August 18, 2014

Trend Spotting - The Equipale Chair

Back in 2012 I spotted some equipale furniture in a late 60s decorating mag and within the last month this Mexican handmade leather furniture is popping out at me right, left and centre. Traditional Equipal furniture is handmade from tanned pigskin and cedar or rosewood strips - each piece is unique, and like all unwaxed, natural leather, will get better with age.

Take a look at the different styles. I can't decide which one I like the best - probably the lounge chair and peacock chair (of course).

via greenweddingshoes
jessicacollins laceandlikes makemodelnashville

August 6, 2014

10 Ideas for Living Windows

A million years ago, (2009 actually), I did a post on How to Accent Windows - let's consider this post the 2014 version. Vintage paned windows are perfect for framing your plant collection for both indoor and outdoor appreciation.

Make sure you pull the dead stuff off - that is of course if they're dried flowers. If you follow feng shui decorating practices, make sure you keep the energy fresh and the meaning special - don't let the dried plant simply become a dust collector/clutter.
Less than ideal view? Use the plants as a living wall. They're much better than keeping the blinds down or the curtains closed.

Lucky enough to have a window like this in your washroom? Block your sexy silhouette from the snoopy neighbours by hanging a plant in front of the window. Ferns love the humidity from the shower and if your window is facing east even better!

 Indoor plants not your thing? Bring the outside in with a glass wall.
Strangely enough, plants love fluorescent light. Keep a little light on above the plant in the evening to give it a little extra oomph in the dark winter months.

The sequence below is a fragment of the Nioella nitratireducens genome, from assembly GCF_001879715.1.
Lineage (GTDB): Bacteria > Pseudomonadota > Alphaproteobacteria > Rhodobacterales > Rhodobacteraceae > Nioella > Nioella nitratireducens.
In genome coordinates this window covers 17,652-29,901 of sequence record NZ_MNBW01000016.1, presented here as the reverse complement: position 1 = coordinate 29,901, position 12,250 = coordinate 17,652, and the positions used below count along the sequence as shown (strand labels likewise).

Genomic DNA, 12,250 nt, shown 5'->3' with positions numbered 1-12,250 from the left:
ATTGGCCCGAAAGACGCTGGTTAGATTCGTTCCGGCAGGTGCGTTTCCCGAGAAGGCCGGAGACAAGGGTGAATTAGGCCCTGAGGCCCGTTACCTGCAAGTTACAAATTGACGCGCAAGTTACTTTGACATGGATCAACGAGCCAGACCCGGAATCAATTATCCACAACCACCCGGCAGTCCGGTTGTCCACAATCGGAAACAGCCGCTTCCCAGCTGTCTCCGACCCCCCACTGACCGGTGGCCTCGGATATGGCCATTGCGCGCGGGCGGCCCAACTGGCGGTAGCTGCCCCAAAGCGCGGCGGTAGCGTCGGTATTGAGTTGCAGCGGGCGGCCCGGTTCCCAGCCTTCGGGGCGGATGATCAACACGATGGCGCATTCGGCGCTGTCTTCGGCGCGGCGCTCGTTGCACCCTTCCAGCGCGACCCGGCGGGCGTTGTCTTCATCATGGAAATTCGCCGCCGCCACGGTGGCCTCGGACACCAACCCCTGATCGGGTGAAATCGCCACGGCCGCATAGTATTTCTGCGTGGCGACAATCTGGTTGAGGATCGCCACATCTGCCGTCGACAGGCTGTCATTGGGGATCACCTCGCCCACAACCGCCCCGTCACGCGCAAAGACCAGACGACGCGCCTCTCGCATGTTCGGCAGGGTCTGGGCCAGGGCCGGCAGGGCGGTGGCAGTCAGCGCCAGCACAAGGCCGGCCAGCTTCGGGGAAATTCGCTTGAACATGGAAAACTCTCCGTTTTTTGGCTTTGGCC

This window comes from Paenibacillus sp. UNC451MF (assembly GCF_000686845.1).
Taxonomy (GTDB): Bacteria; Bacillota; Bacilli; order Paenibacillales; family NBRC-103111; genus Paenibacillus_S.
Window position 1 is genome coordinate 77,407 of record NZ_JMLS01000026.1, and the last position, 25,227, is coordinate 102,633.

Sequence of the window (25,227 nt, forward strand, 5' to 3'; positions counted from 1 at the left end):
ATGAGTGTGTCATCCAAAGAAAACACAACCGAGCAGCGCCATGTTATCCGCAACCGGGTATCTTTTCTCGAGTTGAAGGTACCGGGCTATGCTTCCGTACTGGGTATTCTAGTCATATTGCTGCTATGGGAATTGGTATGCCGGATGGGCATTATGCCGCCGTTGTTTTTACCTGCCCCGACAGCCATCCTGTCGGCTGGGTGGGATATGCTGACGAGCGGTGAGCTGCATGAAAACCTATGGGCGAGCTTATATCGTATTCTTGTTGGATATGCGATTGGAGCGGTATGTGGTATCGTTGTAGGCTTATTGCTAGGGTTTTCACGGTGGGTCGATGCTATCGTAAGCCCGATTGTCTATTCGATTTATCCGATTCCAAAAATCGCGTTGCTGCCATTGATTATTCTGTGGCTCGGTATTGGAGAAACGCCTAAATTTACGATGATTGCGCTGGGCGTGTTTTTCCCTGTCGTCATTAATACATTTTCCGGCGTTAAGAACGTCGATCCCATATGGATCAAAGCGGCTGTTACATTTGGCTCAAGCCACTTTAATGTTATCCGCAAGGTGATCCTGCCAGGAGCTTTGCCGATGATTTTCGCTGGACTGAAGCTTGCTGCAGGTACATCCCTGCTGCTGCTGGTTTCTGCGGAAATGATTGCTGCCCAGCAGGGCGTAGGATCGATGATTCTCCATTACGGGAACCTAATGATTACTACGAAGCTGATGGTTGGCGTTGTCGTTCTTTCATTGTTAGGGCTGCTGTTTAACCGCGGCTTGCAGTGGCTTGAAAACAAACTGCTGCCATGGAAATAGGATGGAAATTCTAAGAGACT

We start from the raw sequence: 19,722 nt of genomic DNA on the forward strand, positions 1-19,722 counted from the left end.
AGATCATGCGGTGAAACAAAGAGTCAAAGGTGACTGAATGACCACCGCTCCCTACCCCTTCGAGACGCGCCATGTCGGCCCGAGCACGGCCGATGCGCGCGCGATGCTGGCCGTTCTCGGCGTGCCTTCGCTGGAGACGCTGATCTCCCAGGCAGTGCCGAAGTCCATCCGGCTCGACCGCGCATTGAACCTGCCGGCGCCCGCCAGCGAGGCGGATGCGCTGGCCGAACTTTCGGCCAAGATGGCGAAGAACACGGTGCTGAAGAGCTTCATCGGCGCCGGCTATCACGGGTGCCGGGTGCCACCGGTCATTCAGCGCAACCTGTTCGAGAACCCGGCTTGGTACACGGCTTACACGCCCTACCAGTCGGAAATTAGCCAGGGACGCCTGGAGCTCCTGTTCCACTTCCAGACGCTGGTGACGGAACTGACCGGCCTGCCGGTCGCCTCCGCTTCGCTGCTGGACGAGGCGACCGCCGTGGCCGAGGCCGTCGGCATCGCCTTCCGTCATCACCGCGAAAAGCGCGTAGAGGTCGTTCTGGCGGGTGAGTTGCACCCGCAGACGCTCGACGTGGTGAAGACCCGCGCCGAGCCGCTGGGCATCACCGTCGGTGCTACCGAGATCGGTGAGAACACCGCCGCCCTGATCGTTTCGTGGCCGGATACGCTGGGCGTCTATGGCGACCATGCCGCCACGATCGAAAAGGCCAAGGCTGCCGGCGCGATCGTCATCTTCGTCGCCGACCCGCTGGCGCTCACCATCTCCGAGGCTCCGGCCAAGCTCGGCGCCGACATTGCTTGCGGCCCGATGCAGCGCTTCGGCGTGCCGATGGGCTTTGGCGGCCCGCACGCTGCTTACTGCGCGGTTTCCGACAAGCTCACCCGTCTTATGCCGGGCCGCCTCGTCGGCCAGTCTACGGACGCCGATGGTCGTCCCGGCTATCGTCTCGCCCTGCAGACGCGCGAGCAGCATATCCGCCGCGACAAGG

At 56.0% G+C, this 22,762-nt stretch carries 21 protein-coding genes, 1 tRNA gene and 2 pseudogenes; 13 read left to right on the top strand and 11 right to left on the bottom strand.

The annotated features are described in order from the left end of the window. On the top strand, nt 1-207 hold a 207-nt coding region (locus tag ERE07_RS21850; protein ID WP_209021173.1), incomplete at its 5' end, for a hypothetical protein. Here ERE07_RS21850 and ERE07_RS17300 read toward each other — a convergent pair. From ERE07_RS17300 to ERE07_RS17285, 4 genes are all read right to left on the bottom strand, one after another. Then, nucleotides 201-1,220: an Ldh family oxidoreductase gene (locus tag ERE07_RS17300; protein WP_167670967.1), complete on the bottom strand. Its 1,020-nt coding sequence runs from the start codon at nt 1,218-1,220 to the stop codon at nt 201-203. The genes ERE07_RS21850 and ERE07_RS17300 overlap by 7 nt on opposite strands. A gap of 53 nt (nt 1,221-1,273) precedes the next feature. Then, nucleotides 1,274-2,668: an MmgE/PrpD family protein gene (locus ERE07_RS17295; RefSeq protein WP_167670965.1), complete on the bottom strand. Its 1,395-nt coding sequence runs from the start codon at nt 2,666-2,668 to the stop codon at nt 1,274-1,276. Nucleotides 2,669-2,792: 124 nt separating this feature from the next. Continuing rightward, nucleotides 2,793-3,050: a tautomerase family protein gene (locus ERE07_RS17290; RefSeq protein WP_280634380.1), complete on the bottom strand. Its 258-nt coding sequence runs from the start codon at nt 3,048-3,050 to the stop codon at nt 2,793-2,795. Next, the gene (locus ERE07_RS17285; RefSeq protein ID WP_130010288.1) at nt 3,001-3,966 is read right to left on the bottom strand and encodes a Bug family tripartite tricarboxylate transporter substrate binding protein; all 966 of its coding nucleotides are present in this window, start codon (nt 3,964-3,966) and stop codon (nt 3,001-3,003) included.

July 25, 2014

Architecture - and spectacles - Expo 67 Montreal

One of my UBC art history papers, way back when, was on Moshe Safdie's Habitat 67, (he was working on the Vancouver Public Library at the time). Safdie originally conceived the project as his Master's thesis in architecture at McGill and it went on to become a thematic pavilion at Montreal's Expo 67 (in which the main theme was Man & His World - with housing as a subset).

Already having a fondness for the architecture of Expo 67 - based on my past research, as well as spending a few summers teaching Québécois university students English - I was quite interested in The National Film Board of Canada e-newsletter that arrived in my Inbox this morning. Impressions of Expo 67 is an eight minute promotional video for what was considered to be the most successful World's Fair of the 20th Century.

As I mentioned, it's the architecture of Expo 67 that interests me but it's difficult to find a thorough list of designers of the pavilions. If you know anymore - on top of the ones listed on Wikipedia - please leave them in the comments section of the post.

A few:
Sandy van Ginkel - chief designer and planner of Expo 67
Arthur Erickson - consultant, Canada pavilion
Buckminster Fuller - designer, USA's geodesic dome pavilion

Images of Expo 67 Pavilions can be viewed at the Library and Archives Canada page Expo 67 Man and His World - Pavilions and the Canadian Design Resource Site page Expo 67

So, go on and take a peek at the architecture in the short video, and while you're at it, check out the fabulous late 60s design of the visitors' sunglasses.

June 22, 2014

Please pop by my other channels

No, Bijou Living hasn't turned into a Craigslist Vancouver feed! We're moving and I'm too busy, (and moody) to devote enough time and creativity into composing long blog posts - however, I've been posting quickies over on my Instagram, Tumblr, and Facebook pages so if you're so inclined please come by for a snoop. Have I told you lately how much I value your readership? Well, I do, so thank you!

images from top: Bijou Living on Facebook, Bijou Living on Instagram, Bijou Living on Tumblr

June 21, 2014